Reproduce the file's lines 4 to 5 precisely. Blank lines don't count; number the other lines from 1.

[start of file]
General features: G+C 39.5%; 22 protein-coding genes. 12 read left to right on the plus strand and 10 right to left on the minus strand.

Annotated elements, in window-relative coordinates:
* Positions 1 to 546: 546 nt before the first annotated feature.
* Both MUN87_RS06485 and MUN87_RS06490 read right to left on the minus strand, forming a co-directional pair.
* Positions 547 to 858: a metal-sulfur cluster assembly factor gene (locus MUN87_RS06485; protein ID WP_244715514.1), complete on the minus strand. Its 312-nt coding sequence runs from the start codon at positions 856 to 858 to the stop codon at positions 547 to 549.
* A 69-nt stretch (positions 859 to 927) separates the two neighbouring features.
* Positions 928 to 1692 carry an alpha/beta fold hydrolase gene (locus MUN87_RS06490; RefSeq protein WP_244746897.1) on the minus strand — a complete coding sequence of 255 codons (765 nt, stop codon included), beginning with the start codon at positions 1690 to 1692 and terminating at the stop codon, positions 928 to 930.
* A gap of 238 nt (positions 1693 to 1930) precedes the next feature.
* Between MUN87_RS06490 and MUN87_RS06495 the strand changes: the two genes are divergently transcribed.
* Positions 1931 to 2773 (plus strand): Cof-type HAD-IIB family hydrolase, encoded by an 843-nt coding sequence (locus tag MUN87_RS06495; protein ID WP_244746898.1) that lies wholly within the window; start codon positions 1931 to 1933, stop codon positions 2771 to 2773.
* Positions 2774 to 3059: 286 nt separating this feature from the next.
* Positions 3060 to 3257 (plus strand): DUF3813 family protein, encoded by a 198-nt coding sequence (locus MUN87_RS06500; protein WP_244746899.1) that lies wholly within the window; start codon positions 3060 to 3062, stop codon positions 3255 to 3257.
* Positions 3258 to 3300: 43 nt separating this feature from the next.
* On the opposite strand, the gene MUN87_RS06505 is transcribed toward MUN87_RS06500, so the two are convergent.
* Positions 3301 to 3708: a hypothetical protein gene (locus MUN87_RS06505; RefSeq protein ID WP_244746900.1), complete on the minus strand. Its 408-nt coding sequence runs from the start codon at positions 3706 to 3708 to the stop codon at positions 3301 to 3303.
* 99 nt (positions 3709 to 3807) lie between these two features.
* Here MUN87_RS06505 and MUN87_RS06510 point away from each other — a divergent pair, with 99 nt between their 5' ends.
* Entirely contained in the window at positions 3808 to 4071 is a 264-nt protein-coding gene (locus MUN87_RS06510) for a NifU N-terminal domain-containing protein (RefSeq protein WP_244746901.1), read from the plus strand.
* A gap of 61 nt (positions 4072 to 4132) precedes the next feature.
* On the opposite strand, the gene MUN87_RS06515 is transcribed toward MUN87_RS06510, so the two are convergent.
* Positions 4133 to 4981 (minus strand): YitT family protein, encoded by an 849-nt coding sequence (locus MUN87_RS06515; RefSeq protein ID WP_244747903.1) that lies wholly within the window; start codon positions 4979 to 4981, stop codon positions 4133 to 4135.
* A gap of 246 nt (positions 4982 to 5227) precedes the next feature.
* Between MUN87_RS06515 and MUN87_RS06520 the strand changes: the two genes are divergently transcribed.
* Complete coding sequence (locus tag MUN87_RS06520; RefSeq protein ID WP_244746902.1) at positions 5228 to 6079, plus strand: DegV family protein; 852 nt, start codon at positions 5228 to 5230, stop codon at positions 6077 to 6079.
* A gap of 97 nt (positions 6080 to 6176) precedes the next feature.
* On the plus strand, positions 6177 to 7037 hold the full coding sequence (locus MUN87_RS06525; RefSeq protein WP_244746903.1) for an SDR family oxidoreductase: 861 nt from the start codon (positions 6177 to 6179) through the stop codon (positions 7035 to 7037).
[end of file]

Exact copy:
* Both MUN87_RS06485 and MUN87_RS06490 read right to left on the minus strand, forming a co-directional pair.
* Positions 547 to 858: a metal-sulfur cluster assembly factor gene (locus MUN87_RS06485; protein ID WP_244715514.1), complete on the minus strand. Its 312-nt coding sequence runs from the start codon at positions 856 to 858 to the stop codon at positions 547 to 549.